Amid concerns about the intent of President Donald Trump’s voter fraud commission, one of the strongest checks on any potential federal overreach could be an unassuming Republican from Vice President Mike Pence’s home state. As a member of Trump’s commission, Secretary of State Connie Lawson is charged with recommending federal policies to buckle down on potential voter fraud. But as the incoming leader of the National Association of Secretaries of State and an advocate for state control over elections, she is skeptical of federal involvement. That could put her at odds with the commission and its vocal vice chairman Kansas Secretary of State Kris Kobach. Making matters even trickier for Lawson, Pence — who continues to have a major influence in Indiana politics — chairs the commission.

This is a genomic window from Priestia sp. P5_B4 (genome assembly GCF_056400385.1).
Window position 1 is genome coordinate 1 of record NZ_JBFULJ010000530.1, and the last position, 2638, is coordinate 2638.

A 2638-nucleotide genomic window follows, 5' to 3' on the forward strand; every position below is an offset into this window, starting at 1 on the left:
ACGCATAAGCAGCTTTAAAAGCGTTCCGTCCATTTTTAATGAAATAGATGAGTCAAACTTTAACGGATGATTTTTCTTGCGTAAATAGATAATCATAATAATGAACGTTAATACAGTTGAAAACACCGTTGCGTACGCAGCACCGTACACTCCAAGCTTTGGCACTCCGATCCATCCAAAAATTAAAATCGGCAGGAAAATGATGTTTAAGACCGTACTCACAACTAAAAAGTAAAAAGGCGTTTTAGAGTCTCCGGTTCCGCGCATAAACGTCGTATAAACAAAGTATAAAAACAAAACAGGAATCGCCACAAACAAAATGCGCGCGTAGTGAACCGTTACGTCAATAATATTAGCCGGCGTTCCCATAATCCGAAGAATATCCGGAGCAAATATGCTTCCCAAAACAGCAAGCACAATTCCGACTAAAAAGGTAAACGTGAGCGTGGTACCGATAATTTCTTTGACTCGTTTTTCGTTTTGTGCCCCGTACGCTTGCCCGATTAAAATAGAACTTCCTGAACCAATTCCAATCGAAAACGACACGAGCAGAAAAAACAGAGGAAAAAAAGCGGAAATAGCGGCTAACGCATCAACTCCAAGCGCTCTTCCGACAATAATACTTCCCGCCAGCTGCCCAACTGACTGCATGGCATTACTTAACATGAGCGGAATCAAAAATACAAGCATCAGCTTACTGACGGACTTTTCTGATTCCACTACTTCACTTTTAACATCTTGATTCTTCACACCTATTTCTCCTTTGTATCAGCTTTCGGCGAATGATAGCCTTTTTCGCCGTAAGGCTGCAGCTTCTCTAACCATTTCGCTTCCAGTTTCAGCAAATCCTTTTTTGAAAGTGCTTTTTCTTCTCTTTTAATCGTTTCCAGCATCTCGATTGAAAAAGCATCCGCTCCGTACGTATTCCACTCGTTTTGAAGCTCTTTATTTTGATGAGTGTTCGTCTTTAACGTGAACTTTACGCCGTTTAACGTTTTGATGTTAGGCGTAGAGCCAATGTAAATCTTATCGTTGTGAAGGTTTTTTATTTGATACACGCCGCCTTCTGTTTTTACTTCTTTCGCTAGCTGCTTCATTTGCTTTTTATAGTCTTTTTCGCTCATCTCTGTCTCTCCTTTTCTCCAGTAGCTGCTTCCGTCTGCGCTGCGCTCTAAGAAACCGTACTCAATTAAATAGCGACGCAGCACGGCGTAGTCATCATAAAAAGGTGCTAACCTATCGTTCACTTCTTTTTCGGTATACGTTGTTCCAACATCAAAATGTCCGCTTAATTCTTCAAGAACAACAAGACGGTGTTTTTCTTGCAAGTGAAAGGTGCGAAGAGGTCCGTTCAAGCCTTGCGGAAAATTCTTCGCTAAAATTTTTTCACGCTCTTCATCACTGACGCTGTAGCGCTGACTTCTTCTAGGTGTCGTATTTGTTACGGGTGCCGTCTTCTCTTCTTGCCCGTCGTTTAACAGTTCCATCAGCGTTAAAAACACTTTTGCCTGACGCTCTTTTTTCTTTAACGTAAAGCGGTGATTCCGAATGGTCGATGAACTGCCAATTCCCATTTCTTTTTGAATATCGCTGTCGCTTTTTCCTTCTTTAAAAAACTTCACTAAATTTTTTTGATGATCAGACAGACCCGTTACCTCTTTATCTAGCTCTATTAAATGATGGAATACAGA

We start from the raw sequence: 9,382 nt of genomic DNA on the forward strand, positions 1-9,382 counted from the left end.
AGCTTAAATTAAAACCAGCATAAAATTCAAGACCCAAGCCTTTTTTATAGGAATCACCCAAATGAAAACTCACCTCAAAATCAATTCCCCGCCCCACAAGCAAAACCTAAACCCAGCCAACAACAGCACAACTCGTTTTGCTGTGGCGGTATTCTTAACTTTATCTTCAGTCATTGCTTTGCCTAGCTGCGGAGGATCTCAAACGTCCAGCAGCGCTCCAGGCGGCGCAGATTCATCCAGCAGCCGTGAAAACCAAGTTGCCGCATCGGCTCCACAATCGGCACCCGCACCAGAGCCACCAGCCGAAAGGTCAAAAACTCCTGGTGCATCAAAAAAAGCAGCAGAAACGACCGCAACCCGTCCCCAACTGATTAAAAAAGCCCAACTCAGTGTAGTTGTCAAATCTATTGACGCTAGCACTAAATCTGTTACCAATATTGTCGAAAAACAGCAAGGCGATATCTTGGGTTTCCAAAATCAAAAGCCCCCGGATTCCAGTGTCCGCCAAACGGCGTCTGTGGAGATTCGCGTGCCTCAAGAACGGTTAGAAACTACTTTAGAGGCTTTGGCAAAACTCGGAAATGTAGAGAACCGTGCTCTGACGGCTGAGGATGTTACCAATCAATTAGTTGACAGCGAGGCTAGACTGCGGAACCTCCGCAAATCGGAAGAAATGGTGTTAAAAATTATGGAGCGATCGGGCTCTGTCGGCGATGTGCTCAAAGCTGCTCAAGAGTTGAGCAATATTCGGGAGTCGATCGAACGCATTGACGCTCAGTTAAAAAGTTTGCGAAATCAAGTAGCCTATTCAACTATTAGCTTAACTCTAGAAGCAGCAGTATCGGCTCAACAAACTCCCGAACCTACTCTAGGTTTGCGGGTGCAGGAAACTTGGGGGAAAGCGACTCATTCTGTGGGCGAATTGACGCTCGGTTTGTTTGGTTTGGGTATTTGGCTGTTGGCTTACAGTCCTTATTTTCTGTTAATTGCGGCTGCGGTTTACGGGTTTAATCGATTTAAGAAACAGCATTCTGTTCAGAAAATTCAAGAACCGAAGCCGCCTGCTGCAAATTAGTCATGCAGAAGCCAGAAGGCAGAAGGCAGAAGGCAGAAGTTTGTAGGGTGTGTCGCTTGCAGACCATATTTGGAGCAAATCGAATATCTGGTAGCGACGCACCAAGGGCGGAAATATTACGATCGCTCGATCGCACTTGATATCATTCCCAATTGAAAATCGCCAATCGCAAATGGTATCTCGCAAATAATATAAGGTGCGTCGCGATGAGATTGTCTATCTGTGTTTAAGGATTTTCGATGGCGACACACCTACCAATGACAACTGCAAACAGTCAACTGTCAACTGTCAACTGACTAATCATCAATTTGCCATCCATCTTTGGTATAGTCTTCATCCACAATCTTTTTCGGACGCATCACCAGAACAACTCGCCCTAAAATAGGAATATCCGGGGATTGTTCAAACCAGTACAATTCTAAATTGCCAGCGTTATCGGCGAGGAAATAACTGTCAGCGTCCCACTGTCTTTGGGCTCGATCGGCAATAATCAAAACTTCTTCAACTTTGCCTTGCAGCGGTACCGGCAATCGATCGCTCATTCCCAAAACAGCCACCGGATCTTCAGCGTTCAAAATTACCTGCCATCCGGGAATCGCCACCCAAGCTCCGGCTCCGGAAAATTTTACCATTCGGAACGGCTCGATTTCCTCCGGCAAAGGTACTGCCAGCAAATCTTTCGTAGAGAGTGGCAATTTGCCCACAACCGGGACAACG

Trump created the commission in May to study election integrity. He repeatedly has claimed without evidence that millions of fraudulent votes were cast in the 2016 election, costing him the popular vote. Critics worry the commission is intended to legitimize Trump’s claims and could result in more restrictive voter laws that make it harder to vote.
Initial signs of tension between Lawson and the committee’s leadership emerged this past week when, on behalf of the commission, Kobach asked for publicly available voter roll information from all 50 states, including voters’ names, addresses, birthdates and the last four digits of Social Security numbers.